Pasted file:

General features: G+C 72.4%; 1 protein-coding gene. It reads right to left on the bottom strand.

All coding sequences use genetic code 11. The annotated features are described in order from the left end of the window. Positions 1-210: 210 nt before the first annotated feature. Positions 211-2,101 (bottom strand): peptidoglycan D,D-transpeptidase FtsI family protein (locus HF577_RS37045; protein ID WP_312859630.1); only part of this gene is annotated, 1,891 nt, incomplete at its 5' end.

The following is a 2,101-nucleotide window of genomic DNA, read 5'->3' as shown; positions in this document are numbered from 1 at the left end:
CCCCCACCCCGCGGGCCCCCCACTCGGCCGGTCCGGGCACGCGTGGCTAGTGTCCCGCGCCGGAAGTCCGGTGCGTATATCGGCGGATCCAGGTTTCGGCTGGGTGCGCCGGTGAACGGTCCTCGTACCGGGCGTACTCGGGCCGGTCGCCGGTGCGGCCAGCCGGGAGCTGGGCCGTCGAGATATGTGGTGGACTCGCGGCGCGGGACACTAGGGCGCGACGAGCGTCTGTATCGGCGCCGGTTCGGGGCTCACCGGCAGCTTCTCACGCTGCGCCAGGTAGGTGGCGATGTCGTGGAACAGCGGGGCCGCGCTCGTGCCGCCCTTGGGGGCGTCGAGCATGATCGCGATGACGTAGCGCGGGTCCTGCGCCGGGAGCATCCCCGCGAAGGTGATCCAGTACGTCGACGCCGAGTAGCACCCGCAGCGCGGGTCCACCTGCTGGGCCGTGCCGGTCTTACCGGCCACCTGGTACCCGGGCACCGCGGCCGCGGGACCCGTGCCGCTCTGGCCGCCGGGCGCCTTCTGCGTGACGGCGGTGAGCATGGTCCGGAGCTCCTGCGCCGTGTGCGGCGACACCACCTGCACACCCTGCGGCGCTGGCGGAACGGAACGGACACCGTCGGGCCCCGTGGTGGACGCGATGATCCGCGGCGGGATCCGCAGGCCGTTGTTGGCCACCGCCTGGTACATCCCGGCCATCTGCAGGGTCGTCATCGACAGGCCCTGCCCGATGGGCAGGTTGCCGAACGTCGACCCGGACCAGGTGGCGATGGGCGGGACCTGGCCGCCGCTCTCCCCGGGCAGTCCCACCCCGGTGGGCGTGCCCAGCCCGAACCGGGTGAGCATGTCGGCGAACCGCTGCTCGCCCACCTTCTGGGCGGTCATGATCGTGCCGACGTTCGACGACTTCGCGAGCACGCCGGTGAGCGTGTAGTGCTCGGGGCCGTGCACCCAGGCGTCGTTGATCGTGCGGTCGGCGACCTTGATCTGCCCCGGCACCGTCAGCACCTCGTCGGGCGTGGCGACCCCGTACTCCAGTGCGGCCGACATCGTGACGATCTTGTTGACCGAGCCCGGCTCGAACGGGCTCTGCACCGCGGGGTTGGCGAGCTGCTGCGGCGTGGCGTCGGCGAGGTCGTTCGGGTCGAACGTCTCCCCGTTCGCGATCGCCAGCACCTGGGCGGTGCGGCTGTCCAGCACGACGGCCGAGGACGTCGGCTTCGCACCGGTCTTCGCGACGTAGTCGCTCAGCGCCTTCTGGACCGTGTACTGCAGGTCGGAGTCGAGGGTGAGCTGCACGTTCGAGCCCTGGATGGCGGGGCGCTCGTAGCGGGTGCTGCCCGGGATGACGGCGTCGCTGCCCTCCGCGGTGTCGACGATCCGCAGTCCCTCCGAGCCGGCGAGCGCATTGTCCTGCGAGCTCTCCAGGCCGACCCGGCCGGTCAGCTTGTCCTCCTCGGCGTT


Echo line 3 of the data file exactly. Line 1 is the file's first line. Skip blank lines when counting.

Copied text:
The following is a 2,101-nucleotide window of genomic DNA, read 5'->3' as shown; positions in this document are numbered from 1 at the left end: